Remember when I was defending the Wii U’s supposed hardware specs? Well, a well known hacker called Hector Martin finally worked his way into the Wii U to find out exactly what is under the hood in terms of what it can handle, and frankly, many people are going to be a bit upset to see the results. But why hear them from me? Here is what was said about the Wii U’s hardware, directly from the source:
@digitalfoundry 1.243125GHz, exactly. 3 PowerPC 750 type cores (similar to Wii’s Broadway, but more cache). GPU core at 549.999755MHz.— Hector Martin (@marcan42) November 29, 2012
That seems awfully slow, and would appear to confirm all the complaints about the CPU. It’s apparently not that easy, however, to just say “the CPU is worse than the current generation”. Again, you won’t have to take my word on that.
It’s worth noting that Espresso is *not* comparable clock per clock to a Xenon or a Cell. Think P4 vs. P3-derived Core series.— Hector Martin (@marcan42) November 29, 2012
Espresso, for those wondering, is the exact code name for the Wii U’s CPU. Xenon and Cell are the current generation’s processors. Of course, he doesn’t stop there:
No hardware threads. One per core. No new SIMD, just paired singles. But it’sa saner core than the P4esque stuff in 360/PS3.— Hector Martin (@marcan42) November 29, 2012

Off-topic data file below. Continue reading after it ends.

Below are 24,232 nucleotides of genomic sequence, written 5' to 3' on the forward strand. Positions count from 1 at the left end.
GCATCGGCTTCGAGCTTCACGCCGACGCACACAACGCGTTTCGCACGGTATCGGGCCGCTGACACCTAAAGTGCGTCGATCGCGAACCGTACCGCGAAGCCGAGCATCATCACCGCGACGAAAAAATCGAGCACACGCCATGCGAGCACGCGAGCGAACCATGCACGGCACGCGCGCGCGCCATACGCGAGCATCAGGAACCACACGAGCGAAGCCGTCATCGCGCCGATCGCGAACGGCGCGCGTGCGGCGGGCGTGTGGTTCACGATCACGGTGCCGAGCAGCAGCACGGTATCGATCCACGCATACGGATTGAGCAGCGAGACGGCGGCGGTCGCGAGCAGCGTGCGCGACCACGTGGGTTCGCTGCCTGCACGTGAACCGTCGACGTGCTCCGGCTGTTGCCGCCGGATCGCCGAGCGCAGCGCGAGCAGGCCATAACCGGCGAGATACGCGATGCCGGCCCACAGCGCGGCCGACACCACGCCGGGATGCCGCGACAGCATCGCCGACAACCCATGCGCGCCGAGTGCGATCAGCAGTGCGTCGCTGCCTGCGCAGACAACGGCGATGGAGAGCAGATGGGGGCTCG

@zuelabr Quite possibly, yes, if what you’re trying to do is nice on GPUs.— Hector Martin (@marcan42) November 29, 2012
@marcan42So a 1,24GHz could compete with a “faster” Xenon CPU?— Alessandro Sena (@ZuelaBR) November 29, 2012
@zuelabr I don’t know how it compares at the actual clock speeds, but at the same clock the 750 wins hands down except on pure SIMD.— Hector Martin (@marcan42) November 29, 2012
A lot of technical mumbo jumbo up there, but he’s pretty much pointing out that the Wii U’s CPU architecture is actually a lot more user friendly than the Xbox 360’s or the PS3’s. In addition it means the clock speeds are not directly comparable. He specifically pointed out that higher performance is actually garnered from the lower clock speeds than the higher ones, but the exact comparison isn’t possible to quantify right now. He does note a weak SMID is able to possibly be overcome by the GPU itself, which is confirmed now to be more powerful than what the other consoles have.
So yes, the Wii U CPU is nothing to write home about, but don’t compare it clock per clock with a 360 and claim it’s much worse. It isn’t.— Hector Martin (@marcan42) November 29, 2012
There you have it folks. The CPU has a significantly lower clock speed, but a superior architecture that could potential mean equal—if not better—performance. It isn’t technically possible to compare the direct performance to the 360 specifically. What this all means? A whole lot of “not much” until we see what developers attempt to do with new hardware, as opposed to porting already-coded content intended for other consoles.